Masaharu, has stripped all traces of the original bodywork from the Scrambler, fully exposing the trellis frame and 803cc L-twin engine. Looking beyond the gold-leaf finish; the work is sublime.
The DA-12 by Diamond Atelier, Germany is a work that you may already be familiar with – as it was completed last year. The Munich-based Diamond Atelier, used the Scrambler Sixty2 (399cc), with the intention of demonstrating that you can achieve a high-quality, custom finish on a relatively low budget. Yet nothing about this build suggests low-budget; it’s a gem of a bike.
The raised quilted bench-seat, combined with the stripped bodywork, give this Scrambler Sxity2 a clean, minimalist, café-fighter look. The result is a bike that’s subtle and not attention-seeking but is a head-turner nonetheless. And one that you’d be happy to ride daily.
Built by Carl Cerra, owner of Skunk Machine, Australia for friend’s sports bar – the ‘Trackster’ is a MotoGP inspired interpretation of the Scrambler. The bike is formed from a four-piece kit, that Carl designed a few years back which includes; a double-skinned seat cowl, upholstered seat and two side covers.
In other words, Skunk Machine has taken the Scrambler and aesthetically transformed it into a sports bike. That fact almost seems like it’s the reverse of what it should be. After all ordinarily, you’d start with a sports bike and deconstruct it. And that’s why we love this bike; it breaks the ‘rules‘ – not to mention, that the tail-piece is signed by three times world champion, Jorge Lorenzo.
The brushed aluminium finish on the STKD Cortado by A.JV., Philippines gives this Scrambler an austere and ‘meant for the track’ look. The lack of headlight in the front fairing, suggests racing is indeed the only function of this slim racer.
In fact, the only hint of form over function on this minimalist racer is the intricate pipes which are woven in and around the frame, appearing beneath the low profile tail. We feel that the photos probably don’t do this custom as much justice as the eyes would do in-person.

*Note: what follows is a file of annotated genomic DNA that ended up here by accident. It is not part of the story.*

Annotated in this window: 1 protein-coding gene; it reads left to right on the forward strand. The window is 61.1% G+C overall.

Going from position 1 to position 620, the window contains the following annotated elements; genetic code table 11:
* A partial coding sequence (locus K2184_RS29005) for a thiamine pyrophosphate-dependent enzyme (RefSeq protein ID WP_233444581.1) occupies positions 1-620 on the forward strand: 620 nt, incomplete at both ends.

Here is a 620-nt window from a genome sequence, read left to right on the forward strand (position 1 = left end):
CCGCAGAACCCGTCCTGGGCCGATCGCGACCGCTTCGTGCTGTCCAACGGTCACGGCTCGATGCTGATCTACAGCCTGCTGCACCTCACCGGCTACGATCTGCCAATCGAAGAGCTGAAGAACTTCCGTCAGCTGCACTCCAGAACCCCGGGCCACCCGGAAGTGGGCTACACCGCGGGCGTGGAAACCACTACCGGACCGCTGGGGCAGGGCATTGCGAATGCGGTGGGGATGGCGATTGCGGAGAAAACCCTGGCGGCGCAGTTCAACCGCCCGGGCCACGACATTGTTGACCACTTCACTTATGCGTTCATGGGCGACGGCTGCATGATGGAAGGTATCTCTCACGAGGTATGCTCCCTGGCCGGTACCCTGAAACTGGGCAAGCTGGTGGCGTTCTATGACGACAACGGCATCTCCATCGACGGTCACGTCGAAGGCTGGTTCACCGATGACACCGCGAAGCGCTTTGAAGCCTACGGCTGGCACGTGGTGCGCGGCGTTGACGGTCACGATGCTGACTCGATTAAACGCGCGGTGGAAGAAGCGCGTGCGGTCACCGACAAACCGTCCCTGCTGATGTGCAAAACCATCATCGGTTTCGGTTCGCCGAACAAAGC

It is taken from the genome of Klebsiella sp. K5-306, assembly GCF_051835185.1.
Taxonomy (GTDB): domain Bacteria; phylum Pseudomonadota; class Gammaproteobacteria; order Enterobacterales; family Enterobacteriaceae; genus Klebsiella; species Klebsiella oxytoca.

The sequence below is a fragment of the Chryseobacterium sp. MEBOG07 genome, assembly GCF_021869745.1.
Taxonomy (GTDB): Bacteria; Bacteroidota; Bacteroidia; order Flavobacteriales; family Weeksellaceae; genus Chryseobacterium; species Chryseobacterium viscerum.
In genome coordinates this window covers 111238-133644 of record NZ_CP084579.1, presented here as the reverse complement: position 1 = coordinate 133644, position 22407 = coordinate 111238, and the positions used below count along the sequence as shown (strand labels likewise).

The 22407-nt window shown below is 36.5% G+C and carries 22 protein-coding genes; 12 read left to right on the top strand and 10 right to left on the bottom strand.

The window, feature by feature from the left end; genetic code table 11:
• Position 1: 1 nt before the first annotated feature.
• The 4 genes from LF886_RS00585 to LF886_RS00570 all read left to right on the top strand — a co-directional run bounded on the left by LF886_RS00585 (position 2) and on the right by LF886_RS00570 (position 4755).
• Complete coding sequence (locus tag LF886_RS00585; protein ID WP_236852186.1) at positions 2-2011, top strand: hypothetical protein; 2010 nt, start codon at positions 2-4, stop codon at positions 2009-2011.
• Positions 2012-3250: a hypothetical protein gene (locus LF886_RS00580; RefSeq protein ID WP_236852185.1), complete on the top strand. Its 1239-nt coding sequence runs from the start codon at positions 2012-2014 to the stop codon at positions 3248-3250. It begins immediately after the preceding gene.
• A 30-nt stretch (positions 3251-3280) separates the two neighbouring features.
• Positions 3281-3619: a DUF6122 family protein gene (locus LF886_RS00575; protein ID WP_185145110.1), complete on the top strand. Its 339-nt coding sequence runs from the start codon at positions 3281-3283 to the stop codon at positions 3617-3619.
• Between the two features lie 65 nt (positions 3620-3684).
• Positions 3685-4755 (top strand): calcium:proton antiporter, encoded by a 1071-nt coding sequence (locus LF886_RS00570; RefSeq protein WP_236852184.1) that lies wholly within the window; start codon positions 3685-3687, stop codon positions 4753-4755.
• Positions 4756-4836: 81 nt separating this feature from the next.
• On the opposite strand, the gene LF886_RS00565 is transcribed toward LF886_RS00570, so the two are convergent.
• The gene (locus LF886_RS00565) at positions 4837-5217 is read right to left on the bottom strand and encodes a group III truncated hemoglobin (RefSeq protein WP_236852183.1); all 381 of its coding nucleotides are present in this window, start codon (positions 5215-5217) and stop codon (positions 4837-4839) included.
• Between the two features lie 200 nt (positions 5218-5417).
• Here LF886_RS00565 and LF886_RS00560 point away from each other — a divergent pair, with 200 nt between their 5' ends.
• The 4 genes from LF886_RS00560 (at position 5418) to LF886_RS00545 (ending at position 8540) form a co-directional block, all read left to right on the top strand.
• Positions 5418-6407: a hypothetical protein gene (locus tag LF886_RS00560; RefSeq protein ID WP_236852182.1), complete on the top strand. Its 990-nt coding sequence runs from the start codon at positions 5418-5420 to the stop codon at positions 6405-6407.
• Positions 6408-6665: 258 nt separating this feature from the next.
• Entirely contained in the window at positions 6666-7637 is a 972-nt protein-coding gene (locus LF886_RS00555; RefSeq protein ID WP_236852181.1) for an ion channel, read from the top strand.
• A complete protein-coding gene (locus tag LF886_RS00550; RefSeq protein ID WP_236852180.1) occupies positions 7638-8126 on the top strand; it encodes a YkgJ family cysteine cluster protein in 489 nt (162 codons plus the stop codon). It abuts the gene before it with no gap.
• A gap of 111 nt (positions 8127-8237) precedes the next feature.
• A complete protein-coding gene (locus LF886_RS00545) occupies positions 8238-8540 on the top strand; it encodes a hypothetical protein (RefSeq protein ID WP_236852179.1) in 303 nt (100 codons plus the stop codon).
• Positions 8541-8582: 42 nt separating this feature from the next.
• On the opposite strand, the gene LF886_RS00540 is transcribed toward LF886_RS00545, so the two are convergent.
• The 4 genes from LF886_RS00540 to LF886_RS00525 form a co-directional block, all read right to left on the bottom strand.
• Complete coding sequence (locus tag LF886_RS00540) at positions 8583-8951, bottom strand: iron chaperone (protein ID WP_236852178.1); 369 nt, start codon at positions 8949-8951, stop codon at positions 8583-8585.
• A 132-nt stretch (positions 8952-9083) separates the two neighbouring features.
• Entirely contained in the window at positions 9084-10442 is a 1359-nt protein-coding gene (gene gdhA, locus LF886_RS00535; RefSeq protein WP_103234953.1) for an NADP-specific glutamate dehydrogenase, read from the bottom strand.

DUCATI CUSTOM RUMBLE 2nd EDITION – BEST SCRAMBLER CUSTOMER
As one might guess, the Scrambler Customer category is a showcase of shed or yard built custom Scramblers. Although browsing through the images you’d be forgiven for thinking, that some of the bikes have been professionally-built – such is, the standard on display.
Built by Chalik Kaewbolan of Thailand, the ‘Modern Brat Racer BKK’ is exactly that; a bold brat-racer. The red-rimmed clutch casing with a transparent window which exposes the dry clutch workings is the centrepiece of this custom. A combination of an LED headlight and carbon-fibre seat cowl, with a built-in LED taillight, gives this bike a futuristic air.
It doesn’t take a market analyst to make the prediction that EVs (Electric Vehicles), will be the future of motorcycling however attached we are to our combustion engines. Nevertheless, it does beg the question; what will that mean for the future design of custom bikes? Well, there’s an excellent answer in the ‘D-EV Project’, which is the personal bike of Ducati Thailand’s founder, Apichat.
This electric café racer has been two years in the making; is capable of doing the ton and has a range of over 100km. Two years well spent in our book and an excellent exhibition of the potential of custom electric motorcycles.
The final category, the ‘Rookie Rumble’, was only open to builders under thirty-five years of age – who worked specifically on Ducati’s entry-level Scrambler, the ‘Sixty2’. That’s Ducati’s scrambler bike that you can ride on an A2 Licence. There are only two entries in this category – so we felt it’d be somewhat pathetic of us if we didn’t pick just one favourite.
Hesitantly, continuing the sporting analogies, because just like Magnus Magnusson we’ve started now and so we must finish. This is the first foray into the competition and may or may not lead to one of many trophies. (We’re just as glad that the sporting analogies are over, as you are).
..anyone under 35 years old who wants to customise a Ducati Scrambler Sixty2 model
Our choice was this bike, built by Tanapol, from Thailand. This custom Scrambler Sixty2, fully embraces its scrambler looks, with components that serve to accentuate the original Scrambler lines. The result is a blacked-out (bar the gold forks) and mean-looking street scrambler.